The Soviet Union’s forgotten role in the creation of Israel

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“Stalin hoped that Israel’s creation would lead to chaos in the region and bring about the downfall of the British Empire; and that Israel, with strong socialist leadership, might become a quasi-satellite of the Soviet Union.”

By Jonathan Adelman

Ynet News

December 12, 2015 Anno Domini

Many people have been surprised by the level of cooperation these days between Russia and Israel, two seemingly very different countries. Yet this relationship is not just based on current parallel needs but on the history of the creation of Israel in which Russia played a major, if often forgotten, role.

The fact that the creation of Israel owed a lot to that well-known anti-Semite, Joseph Stalin, is truly ironic. For Stalin launched the black years of Soviet Jewry (1948-1953) in which thousands of Jews were assailed as “rootless cosmopolitans” and lost their jobs. In 1952 he promoted the vicious anti-Semitic “Doctors’ Plot.” Many feel that he may have planned before his death in 1953 to deport the Jews of Leningrad and Moscow to camps in the east.

Even during the 1947-1948 period, Stalin refused the entreaty of thousands of Soviet Jews to go to Israel and fight for its independence. Many even wrote to Stalin, asking him to bless “Stalin Brigades” fighting for Israel against the Arabs.

Given the tens of thousands of Soviet Jews who served as officers (and even hundreds who served as generals) in the Red Army in World War II, this would have been an immense help to the fledgling state. So too would it have been very useful to have some of the thousands of Russian Jews who helped the Soviet Union create and build katyushas, tanks and airplanes.

Despite this, Stalin played a vital, if often unappreciated, role in the creation of the Jewish state. At the United Nations, where the vote on independence was going to be close, he had his Ambassador Andrei Gromyko give an impassioned speech in 1947 on the terrible fate suffered by Jews in the war and their need to have an independent state. Stalin then organized the Eastern European Communist states to vote for the creation of Israel as a the decisive bloc that provided the two-thirds majority needed for victory in the UN vote of November 29, 1947.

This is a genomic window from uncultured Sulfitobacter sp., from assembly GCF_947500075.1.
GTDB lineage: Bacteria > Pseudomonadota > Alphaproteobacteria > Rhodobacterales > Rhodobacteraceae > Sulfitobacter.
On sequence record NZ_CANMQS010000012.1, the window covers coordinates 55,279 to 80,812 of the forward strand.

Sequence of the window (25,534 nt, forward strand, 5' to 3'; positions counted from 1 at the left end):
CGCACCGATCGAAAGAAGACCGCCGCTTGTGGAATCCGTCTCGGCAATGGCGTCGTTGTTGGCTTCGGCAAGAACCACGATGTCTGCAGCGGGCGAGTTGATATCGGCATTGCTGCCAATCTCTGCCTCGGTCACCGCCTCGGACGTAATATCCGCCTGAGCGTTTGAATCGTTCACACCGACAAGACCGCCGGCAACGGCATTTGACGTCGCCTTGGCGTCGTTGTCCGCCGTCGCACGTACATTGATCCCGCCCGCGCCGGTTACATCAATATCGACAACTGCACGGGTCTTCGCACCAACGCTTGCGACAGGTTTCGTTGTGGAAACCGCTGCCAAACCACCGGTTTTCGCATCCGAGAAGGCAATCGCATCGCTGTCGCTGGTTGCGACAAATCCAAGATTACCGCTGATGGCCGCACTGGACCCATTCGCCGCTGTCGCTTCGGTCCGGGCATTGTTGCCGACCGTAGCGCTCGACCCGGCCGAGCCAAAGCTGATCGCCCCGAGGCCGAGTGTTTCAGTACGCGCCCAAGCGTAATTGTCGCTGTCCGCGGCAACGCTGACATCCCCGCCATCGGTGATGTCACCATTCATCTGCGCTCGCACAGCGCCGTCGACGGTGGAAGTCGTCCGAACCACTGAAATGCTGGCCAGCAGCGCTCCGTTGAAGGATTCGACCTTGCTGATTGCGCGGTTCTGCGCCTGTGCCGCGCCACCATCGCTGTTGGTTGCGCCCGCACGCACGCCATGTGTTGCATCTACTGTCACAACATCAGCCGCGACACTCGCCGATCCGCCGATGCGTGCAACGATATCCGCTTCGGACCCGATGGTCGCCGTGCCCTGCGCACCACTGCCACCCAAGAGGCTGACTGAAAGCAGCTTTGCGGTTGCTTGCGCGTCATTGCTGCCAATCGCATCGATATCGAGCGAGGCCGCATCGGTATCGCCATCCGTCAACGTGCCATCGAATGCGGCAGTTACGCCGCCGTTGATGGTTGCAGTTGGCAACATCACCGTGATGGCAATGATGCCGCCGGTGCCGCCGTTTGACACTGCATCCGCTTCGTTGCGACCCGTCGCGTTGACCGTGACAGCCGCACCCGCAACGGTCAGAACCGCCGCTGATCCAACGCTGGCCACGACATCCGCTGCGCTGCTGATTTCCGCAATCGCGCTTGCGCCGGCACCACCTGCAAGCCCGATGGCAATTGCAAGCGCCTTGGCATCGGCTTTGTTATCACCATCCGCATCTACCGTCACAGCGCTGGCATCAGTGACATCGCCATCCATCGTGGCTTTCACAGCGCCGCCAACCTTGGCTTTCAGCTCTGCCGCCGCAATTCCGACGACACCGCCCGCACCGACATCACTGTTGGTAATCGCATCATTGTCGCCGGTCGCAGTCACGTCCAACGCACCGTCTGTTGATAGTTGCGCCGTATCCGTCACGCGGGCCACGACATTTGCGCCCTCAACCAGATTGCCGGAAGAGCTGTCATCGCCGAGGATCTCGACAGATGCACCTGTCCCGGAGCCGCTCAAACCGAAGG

In 1948 he allowed the Skoda factory in Czechoslovakia to ship desperately needed heavier weapons to the struggling new Israeli army. Of course, he also sold them to Syria, but Israeli intelligence interrupted the flow of weapons in Italy and brought them safely to Israel. David Ben-Gurion once said that without the Soviet arms the state would never have survived the onslaught of five Arab armies.

The obvious question is why Stalin, despite his anti-Semitic nature and statements, did these things? What did he hope to gain, and why shortly thereafter did he turn against Israel?

He had two clear hopes, the first of which was partly realized. He hoped that the creation of Israel would create chaos in the region and bring about the downfall of the British Empire. Then he hoped that Israel, with strong socialist leadership, might become a quasi-satellite of the Soviet Union.

While this didn’t happen when Mapam did not do well in the first election, Israel did refuse to send a military detachment to fight on the side of the United States in the Korean War. In 1950, Golda Meir declared Israel neutral in the Cold War. As late as 1952, Israeli leftists on May Day paraded around with pictures of Stalin.

After Stalin’s ideas failed, his successors had little problem selling weapons to Egypt starting in 1955. For the next 25 years the Soviet Union provided many billions of dollars of weapons to Arab states in their ensuing four wars with Israel.

But ever since the fall of the Soviet Union in 1991, Israel and Russia—sharing common interests and common enemies—have again become much closer, though not as close as in the late 1940s, when, without Soviet aid at the critical moment, it would have been very difficult for Israel to have been born.


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